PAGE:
Rachel Ryle (@rachelryle) and the Art of Stop Motion

Since the launch of video on Instagram, illustrator and animator Rachel Ryle (@rachelryle) has transformed her feed into a gallery of stop-motion animation. “I’ve always been intrigued by the art of stop motion,” Rachel says. “As soon as Instagram released the video feature I started experimenting. It wasn’t long before I posted my first animation and I haven’t stopped since.”

Rachel credits the Instagram community as her inspiration to keep creating. “I was instantly overwhelmed by the support and attention my animations received, which made me excited to keep creating more. Everyday I’m looking around for inspiration and I find myself waking up eager to start the next project.”

Interested in trying your hand at your own stop-motion videos? Here are a couple tips from Rachel:

  • Film with a tripod or by placing your phone on a glass table and drawing underneath. “You’ll notice with my first animations I was holding my phone while recording and it looks like the Blair Witch Project.”
  • Don’t hold back — get out there and create. “Instagram has always been a place for beautiful and artistic photographs, so let’s make videos with the same intent.”

See more of Rachel’s work on her website,, and follow her @rachelryle.



College Football on Instagram

College football is officially underway in the United States! This season is a special one as it marks the end of the Bowl Championship Series (BCS) format that began in 1902. Starting in 2014, the BCS will be replaced by a four-team College Football Playoff.

Will your team make it all the way to the final BCS National Championship game in Pasadena, California on January 6? Be sure to follow your favorite players and programs to support them and tune into their seasons on Instagram:





Instagramming from New Mexico’s White Sands

See more photos and videos of New Mexico’s white sands by visiting the White Sands National Monument location page.

At the southern end of New Mexico sits a 275-square-mile (710-square-km) field of white sand dunes composed of gypsum crystals.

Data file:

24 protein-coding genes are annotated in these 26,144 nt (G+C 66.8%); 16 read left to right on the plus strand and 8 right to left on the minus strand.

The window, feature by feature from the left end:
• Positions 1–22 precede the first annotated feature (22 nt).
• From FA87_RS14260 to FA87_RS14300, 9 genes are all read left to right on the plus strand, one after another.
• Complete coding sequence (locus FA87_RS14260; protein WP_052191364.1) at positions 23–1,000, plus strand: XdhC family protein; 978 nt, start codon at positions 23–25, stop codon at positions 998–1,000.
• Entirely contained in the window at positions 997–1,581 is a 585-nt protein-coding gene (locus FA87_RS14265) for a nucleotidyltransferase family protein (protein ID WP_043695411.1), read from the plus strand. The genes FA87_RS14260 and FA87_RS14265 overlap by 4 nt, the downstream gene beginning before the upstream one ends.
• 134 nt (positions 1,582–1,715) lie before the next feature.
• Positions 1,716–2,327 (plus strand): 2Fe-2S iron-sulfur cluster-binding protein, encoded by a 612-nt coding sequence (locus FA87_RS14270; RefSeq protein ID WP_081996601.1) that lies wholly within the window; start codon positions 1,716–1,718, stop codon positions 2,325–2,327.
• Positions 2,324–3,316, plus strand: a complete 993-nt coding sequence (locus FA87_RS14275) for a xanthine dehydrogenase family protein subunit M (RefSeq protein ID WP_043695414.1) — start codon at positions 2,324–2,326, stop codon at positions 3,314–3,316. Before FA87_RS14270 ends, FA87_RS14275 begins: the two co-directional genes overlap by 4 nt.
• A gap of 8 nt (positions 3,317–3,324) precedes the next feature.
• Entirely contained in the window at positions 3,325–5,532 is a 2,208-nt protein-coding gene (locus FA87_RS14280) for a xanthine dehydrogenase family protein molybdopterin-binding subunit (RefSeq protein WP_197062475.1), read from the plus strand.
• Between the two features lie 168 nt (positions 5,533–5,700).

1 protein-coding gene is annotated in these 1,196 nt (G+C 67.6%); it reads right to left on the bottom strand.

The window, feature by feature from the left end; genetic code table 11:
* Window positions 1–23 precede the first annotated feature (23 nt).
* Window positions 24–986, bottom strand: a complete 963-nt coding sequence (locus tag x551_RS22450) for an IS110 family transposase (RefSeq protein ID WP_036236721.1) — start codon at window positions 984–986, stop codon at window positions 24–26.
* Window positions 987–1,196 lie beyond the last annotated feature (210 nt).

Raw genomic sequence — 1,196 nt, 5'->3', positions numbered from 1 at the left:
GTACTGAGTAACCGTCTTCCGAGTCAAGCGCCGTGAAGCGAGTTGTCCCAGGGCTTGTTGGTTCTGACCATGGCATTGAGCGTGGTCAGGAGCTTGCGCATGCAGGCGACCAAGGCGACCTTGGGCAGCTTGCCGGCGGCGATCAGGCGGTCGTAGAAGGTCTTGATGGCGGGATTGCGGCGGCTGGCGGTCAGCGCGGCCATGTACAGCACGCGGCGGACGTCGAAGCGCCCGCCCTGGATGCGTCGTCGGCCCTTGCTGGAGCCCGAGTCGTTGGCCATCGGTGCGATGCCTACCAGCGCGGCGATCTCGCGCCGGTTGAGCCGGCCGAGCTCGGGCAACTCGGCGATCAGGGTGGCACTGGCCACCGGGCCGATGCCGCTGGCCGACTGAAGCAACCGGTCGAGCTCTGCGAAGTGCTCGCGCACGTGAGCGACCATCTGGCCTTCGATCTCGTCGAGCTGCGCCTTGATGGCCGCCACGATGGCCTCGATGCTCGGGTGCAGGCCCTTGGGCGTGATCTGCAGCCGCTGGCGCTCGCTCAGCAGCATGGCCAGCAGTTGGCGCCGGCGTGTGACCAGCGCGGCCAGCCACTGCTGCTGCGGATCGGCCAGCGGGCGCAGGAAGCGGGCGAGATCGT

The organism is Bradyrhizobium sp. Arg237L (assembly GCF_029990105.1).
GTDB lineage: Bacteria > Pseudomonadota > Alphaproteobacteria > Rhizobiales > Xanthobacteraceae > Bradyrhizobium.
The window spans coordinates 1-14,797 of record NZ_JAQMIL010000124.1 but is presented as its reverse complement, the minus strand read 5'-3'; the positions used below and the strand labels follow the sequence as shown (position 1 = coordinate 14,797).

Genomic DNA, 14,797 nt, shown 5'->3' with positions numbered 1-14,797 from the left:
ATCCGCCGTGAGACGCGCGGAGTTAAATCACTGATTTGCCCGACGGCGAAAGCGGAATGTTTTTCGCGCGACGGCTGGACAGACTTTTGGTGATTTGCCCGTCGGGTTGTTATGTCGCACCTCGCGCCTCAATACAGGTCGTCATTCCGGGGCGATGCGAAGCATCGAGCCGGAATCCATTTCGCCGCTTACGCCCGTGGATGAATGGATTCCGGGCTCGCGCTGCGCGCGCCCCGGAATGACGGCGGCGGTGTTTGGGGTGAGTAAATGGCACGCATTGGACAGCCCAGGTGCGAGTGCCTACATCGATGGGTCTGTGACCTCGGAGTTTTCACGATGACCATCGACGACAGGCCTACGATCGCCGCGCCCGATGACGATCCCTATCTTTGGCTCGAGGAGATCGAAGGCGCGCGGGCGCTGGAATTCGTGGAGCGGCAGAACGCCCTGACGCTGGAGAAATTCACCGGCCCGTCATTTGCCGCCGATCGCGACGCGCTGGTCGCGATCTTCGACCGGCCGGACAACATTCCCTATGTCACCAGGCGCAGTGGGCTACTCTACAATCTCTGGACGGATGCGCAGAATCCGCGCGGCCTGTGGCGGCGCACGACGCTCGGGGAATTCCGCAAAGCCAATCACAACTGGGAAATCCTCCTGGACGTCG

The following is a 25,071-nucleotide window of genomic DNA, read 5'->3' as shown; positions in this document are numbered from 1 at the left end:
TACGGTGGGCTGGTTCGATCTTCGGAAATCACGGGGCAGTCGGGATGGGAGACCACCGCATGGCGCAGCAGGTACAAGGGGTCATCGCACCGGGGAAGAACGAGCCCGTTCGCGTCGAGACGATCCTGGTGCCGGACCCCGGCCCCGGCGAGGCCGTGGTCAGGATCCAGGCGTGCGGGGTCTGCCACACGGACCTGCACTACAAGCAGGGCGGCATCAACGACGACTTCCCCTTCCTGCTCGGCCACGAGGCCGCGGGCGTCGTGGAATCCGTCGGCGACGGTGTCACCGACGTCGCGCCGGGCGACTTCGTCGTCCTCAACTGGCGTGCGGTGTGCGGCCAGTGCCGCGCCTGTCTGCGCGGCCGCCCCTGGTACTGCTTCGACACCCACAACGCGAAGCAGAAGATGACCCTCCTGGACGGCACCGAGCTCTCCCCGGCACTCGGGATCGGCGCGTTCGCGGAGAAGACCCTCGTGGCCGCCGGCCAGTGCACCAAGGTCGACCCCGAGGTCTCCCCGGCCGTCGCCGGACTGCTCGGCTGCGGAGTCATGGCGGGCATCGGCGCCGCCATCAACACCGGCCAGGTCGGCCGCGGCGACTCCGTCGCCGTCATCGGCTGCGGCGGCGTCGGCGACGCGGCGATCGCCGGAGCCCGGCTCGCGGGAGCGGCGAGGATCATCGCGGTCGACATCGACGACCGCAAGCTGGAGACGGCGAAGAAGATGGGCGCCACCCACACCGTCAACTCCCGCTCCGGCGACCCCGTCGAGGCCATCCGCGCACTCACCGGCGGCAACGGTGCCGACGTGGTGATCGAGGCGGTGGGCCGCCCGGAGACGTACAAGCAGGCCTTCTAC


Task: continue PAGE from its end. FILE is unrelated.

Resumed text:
Because gypsum dissolves in water, fields of this type are rare and typically erode over time. But New Mexico’s dunes sit in a basin that does not drain. Instead, water collects in pools that eventually evaporate, creating beautiful gypsum formations that are a popular draw for Instagrammers.

For those interested in visiting, the easiest entry point is the White Sands National Monument, established in 1934 by President Herbert Hoover. Those unable to see the dunes in person can explore the scenic landscape through the lens of other Instagrammers by visiting the White Sands National Monument location page.



Remembering 9/11 with a #tributeinlight

You can find more photos and videos from the 9/11 memorial by visiting the Tribute in Light location page and by navigating to the #tributeinlight hashtag.

For the past eleven years, New York City has paid homage to the tragedies of September 11, 2001, with Tribute in Light, two powerful beams of light projected upwards as part of the city skyline. The shape and placement of the installation echo the fallen Twin Towers and honor the victims of the 9/11 attacks as well as the many who worked as part of the relief efforts.

Originally conceived just days after the attack as a “Project for the Immediate Reconstruction of Manhattan’s Skyline,” Tribute in Light is made up of 88 7,000-watt lightbulbs that create the strongest beams of light ever projected from Earth. The tribute is visible from up to 60 miles (95.6 km) away from its base near the World Trade Center site.



Singapore’s Colorful Alkaff “ArtBridge”

For more photos and videos from Singapore’s colorful pedestrian bridge, visit the Alkaff Bridge location page.

The central business district of Singapore is home to the 55-meter, 230-ton Alkaff Bridge. Popularly called Singapore’s ArtBridge, the pedestrian bridge was designed to resemble a tongkang, a traditional boat common to the region.

Built in 1999, the bridge was painted in 2003-2004 by renowned Filipino artist Pacita Abad and a team of paintbrush-wielding rope specialists who transformed it into the vibrant landmark it is today.